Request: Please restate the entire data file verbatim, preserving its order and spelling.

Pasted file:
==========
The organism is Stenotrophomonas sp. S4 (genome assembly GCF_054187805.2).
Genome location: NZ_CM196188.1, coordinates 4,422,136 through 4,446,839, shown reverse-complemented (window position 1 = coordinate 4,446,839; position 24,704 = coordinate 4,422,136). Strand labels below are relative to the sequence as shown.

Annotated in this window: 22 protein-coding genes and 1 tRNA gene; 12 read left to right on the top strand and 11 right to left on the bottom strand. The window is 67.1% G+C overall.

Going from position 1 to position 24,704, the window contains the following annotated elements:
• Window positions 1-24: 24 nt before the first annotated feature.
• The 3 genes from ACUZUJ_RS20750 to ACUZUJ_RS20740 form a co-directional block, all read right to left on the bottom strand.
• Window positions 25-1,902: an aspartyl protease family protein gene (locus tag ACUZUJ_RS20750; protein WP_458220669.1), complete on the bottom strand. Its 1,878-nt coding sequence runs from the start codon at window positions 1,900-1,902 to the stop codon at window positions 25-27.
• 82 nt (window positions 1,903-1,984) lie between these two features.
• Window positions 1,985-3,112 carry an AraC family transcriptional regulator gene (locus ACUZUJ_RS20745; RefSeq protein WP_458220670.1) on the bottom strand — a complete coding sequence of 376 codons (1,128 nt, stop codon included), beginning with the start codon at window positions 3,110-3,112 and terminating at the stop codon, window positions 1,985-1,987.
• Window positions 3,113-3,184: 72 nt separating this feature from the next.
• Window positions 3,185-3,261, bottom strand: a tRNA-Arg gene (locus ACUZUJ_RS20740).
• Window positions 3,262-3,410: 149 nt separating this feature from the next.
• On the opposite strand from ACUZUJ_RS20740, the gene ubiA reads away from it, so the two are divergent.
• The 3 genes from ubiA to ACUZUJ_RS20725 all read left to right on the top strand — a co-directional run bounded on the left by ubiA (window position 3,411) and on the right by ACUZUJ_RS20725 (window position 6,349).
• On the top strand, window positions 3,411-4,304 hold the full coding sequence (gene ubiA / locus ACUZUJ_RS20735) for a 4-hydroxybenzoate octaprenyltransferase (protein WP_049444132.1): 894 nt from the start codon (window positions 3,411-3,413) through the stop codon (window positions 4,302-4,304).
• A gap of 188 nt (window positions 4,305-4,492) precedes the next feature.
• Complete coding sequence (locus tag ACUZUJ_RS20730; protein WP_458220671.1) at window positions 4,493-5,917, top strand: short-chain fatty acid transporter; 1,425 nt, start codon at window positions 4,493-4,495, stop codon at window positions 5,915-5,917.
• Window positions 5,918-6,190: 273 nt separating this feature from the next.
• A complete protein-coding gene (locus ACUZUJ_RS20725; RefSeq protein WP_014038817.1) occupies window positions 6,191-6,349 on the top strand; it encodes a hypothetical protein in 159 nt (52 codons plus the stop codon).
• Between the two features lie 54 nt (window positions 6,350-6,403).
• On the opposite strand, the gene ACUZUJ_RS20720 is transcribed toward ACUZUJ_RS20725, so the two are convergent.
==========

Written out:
The organism is Stenotrophomonas sp. S4 (genome assembly GCF_054187805.2).
Genome location: NZ_CM196188.1, coordinates 4,422,136 through 4,446,839, shown reverse-complemented (window position 1 = coordinate 4,446,839; position 24,704 = coordinate 4,422,136). Strand labels below are relative to the sequence as shown.

Annotated in this window: 22 protein-coding genes and 1 tRNA gene; 12 read left to right on the top strand and 11 right to left on the bottom strand. The window is 67.1% G+C overall.

Going from position 1 to position 24,704, the window contains the following annotated elements:
• Window positions 1-24: 24 nt before the first annotated feature.
• The 3 genes from ACUZUJ_RS20750 to ACUZUJ_RS20740 form a co-directional block, all read right to left on the bottom strand.
• Window positions 25-1,902: an aspartyl protease family protein gene (locus tag ACUZUJ_RS20750; protein WP_458220669.1), complete on the bottom strand. Its 1,878-nt coding sequence runs from the start codon at window positions 1,900-1,902 to the stop codon at window positions 25-27.
• 82 nt (window positions 1,903-1,984) lie between these two features.
• Window positions 1,985-3,112 carry an AraC family transcriptional regulator gene (locus ACUZUJ_RS20745; RefSeq protein WP_458220670.1) on the bottom strand — a complete coding sequence of 376 codons (1,128 nt, stop codon included), beginning with the start codon at window positions 3,110-3,112 and terminating at the stop codon, window positions 1,985-1,987.
• Window positions 3,113-3,184: 72 nt separating this feature from the next.
• Window positions 3,185-3,261, bottom strand: a tRNA-Arg gene (locus ACUZUJ_RS20740).
• Window positions 3,262-3,410: 149 nt separating this feature from the next.
• On the opposite strand from ACUZUJ_RS20740, the gene ubiA reads away from it, so the two are divergent.
• The 3 genes from ubiA to ACUZUJ_RS20725 all read left to right on the top strand — a co-directional run bounded on the left by ubiA (window position 3,411) and on the right by ACUZUJ_RS20725 (window position 6,349).
• On the top strand, window positions 3,411-4,304 hold the full coding sequence (gene ubiA / locus ACUZUJ_RS20735) for a 4-hydroxybenzoate octaprenyltransferase (protein WP_049444132.1): 894 nt from the start codon (window positions 3,411-3,413) through the stop codon (window positions 4,302-4,304).
• A gap of 188 nt (window positions 4,305-4,492) precedes the next feature.
• Complete coding sequence (locus tag ACUZUJ_RS20730; protein WP_458220671.1) at window positions 4,493-5,917, top strand: short-chain fatty acid transporter; 1,425 nt, start codon at window positions 4,493-4,495, stop codon at window positions 5,915-5,917.
• Window positions 5,918-6,190: 273 nt separating this feature from the next.
• A complete protein-coding gene (locus ACUZUJ_RS20725; RefSeq protein WP_014038817.1) occupies window positions 6,191-6,349 on the top strand; it encodes a hypothetical protein in 159 nt (52 codons plus the stop codon).
• Between the two features lie 54 nt (window positions 6,350-6,403).
• On the opposite strand, the gene ACUZUJ_RS20720 is transcribed toward ACUZUJ_RS20725, so the two are convergent.